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Chupzang Nunnery

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Chupzang Nunnery
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Chupzang Nunnery
Location within Tibet
Coordinates: 29°42′45″N 91°7′19″E / 29.7125°N 91.12194°E / 29.7125; 91.12194
Monastery information
Location: Lhasa Prefecture, Tibet, China
Founded: 1665 (formally 1696)
Type: Tibetan Buddhist
Colleges: Part of Sera Monastery

Chupzang Nunnery is a historical nunnery, belonging to Sera Monastery. It is located north of Lhasa in Tibet.


The hermitage is believed to have been founded by Phrin las rgya mtsho (d. 1667), who was the regent of Tibet from 1665 to his death. He was a student of the Fifth Dalai Lama and requested his permission to build a hermitage for eight to sixteen monks in the foothills above his native Nyangbran and invited the Fifth Dalai Lama to perform a “site investigation” (sa brtag) to determine the most auspicious location on which to build the monastery. The Dalai Lama made the treasure (gter) discovery of the self-arisen stone image of the Buddha that is still located in Chupzang’s lower temple. However, the initial hermitage fell into ruin and the official founding of the monastery is credited to Phrin las rgya mtsho's nephew, Sde srid sangs rgyas rgya mtsho, in around 1696.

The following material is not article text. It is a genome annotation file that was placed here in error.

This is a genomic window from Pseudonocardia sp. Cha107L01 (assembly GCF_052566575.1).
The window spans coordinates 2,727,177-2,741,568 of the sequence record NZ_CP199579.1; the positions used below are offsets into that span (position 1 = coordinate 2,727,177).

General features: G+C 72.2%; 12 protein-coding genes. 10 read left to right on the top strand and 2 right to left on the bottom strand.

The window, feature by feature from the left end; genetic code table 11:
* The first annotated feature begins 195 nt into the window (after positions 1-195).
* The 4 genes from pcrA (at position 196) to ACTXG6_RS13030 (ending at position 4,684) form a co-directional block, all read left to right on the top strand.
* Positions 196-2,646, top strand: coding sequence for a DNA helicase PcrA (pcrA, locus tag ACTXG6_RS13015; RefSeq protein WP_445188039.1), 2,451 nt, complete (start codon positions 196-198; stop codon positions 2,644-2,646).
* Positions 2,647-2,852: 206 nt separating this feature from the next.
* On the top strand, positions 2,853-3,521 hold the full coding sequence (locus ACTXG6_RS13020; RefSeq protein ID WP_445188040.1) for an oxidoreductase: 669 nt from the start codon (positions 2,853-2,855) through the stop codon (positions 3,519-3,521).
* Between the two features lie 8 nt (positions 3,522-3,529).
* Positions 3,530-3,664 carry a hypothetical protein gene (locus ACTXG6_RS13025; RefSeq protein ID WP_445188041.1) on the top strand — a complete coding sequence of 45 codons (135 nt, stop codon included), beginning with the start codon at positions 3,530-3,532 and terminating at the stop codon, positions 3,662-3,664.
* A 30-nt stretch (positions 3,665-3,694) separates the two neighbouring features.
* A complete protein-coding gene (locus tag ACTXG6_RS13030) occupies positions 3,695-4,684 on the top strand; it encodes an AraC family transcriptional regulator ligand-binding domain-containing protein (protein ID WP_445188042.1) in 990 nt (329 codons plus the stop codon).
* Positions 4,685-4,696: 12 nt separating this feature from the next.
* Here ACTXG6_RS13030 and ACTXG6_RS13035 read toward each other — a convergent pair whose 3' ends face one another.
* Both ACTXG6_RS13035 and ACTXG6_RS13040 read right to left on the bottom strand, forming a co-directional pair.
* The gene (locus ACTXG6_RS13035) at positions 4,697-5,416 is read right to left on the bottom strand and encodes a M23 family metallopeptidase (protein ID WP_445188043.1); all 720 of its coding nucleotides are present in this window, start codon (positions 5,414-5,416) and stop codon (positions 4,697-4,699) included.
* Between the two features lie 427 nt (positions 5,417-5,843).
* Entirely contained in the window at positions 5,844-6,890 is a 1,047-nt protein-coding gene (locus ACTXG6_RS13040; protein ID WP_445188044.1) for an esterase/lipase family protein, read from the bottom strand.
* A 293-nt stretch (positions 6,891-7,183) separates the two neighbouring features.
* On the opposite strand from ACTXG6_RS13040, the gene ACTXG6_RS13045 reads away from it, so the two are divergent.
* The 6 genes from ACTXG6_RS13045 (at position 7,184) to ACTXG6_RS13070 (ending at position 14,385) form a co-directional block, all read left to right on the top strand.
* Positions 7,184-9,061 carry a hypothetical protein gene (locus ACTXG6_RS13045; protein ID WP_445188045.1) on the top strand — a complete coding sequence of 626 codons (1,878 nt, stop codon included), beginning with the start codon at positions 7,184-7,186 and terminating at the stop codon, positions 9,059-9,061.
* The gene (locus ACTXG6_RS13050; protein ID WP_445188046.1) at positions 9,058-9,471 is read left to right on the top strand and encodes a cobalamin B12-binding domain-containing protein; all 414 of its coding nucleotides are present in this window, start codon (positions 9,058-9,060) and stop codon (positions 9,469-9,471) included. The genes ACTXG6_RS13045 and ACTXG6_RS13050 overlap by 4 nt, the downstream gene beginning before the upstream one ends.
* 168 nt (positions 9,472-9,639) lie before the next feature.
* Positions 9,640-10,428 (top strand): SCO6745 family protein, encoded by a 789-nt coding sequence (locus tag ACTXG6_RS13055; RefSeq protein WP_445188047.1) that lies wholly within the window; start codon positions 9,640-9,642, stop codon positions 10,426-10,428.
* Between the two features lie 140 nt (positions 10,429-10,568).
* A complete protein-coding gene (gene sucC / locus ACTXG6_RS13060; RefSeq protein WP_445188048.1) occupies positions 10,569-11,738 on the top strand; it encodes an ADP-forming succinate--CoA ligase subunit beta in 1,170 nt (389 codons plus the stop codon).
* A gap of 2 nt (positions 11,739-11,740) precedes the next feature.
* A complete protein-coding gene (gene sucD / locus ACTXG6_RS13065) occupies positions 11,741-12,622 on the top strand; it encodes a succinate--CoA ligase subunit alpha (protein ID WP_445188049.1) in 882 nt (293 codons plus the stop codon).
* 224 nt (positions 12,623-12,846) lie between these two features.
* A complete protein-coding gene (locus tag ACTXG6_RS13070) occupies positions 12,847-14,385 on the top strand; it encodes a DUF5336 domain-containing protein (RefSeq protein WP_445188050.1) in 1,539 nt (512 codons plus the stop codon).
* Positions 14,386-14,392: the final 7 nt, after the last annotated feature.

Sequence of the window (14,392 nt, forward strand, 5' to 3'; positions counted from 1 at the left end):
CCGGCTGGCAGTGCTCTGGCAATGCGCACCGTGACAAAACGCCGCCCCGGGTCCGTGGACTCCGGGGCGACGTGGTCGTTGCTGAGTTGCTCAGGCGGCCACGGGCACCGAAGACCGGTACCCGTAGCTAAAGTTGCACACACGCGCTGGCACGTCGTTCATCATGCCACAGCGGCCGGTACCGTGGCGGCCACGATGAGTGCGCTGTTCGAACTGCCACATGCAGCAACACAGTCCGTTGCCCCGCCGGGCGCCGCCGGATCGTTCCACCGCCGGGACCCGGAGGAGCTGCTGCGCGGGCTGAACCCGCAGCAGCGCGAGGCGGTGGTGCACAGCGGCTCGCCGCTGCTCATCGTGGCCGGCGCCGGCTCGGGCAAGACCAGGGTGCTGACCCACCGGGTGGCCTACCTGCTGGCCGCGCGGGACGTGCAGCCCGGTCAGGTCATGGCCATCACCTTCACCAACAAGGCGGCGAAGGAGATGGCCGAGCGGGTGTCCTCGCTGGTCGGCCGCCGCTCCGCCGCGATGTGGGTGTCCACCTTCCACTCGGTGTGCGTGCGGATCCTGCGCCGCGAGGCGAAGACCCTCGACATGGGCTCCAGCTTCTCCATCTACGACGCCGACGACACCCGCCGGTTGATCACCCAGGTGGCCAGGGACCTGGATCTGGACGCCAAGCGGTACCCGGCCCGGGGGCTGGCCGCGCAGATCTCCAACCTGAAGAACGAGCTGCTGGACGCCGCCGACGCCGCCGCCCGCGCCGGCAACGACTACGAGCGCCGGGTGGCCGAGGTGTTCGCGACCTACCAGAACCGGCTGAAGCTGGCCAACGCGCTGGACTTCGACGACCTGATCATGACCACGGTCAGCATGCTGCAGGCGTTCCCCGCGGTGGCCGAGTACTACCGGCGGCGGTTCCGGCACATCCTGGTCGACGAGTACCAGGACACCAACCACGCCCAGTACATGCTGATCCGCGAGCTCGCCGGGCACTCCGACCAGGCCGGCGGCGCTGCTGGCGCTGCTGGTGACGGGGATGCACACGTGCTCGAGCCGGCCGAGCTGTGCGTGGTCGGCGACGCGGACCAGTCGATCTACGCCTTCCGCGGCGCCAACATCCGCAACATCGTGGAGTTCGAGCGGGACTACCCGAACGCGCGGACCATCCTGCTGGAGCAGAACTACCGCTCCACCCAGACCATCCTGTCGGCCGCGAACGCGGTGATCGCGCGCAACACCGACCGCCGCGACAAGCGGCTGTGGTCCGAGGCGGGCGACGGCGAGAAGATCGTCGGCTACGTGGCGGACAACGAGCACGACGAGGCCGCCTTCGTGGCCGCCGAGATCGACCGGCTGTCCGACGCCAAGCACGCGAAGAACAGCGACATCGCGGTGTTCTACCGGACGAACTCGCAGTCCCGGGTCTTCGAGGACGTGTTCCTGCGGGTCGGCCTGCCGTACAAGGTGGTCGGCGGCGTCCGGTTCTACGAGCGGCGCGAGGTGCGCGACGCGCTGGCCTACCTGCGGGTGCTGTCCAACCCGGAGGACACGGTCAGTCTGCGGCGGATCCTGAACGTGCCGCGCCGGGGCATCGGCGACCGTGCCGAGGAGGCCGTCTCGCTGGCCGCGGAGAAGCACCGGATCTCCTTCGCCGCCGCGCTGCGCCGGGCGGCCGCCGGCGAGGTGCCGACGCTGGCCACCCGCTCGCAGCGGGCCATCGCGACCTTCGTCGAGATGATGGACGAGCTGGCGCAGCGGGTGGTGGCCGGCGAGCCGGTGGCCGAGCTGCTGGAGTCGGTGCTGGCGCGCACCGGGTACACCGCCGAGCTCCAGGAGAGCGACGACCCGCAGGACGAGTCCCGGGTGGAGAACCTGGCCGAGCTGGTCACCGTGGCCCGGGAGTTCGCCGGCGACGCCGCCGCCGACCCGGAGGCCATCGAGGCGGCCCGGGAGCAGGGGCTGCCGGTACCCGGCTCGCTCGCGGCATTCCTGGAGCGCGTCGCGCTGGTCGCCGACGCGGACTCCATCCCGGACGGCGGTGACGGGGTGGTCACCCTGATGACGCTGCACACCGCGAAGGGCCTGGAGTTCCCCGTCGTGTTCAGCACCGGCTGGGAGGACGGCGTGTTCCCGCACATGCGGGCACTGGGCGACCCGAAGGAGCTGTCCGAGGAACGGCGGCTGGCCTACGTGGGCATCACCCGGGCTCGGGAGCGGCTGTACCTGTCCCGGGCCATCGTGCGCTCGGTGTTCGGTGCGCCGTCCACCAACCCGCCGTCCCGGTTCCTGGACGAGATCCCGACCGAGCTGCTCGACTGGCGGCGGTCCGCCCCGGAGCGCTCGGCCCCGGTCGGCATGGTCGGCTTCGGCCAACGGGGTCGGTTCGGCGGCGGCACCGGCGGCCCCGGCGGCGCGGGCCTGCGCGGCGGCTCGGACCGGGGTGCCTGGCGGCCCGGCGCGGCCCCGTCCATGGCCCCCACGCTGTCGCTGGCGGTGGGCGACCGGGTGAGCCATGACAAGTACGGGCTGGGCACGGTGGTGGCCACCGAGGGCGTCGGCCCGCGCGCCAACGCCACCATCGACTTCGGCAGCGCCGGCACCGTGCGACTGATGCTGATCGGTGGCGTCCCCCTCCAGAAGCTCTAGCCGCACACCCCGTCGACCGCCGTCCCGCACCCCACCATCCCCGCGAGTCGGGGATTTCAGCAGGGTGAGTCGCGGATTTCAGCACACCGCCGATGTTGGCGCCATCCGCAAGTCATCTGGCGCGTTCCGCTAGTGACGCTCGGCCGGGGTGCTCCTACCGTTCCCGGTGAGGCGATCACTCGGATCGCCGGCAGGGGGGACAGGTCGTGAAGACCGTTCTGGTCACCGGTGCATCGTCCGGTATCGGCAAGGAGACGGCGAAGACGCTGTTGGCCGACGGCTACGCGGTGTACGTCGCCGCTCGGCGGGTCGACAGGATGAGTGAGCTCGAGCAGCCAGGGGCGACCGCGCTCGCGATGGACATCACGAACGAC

The hermitage belonged to Chubzang ye shes rgya mtsho for sometime who built a four-pillar temple with rear chapel and porticos at the site. It was later under the possession of Byang chub chos ’phel (1756-1838) and Khri byang sku phreng gsum pa blo bzang yeshes, who was a junior tutor to the living 14th Dalai Lama.

In 1921, Pha bong kha bde chen snying po (1878-1941) stayed at Chubzang and published his teachings into his most famous work, Liberation in Our Hands (Rnam grol lagbcangs).

In the 1950s, the site began to be used as a religious retirement community by elderly Lhasans, who constructed small huts in which they could live out the final years of their lives in intensive Buddhist practice. Nuns began to renovate the site in the 1980s and founded the modern nunnery as it is today in 1984, and has since grown into one of the largest nunneries in the Lhasa Valley. However, somewhat unusually, the houses are owned individually by the nuns, but the nunnery has an administrative body and a a site for communal gathering.


The Tibetan and Himalayan Library

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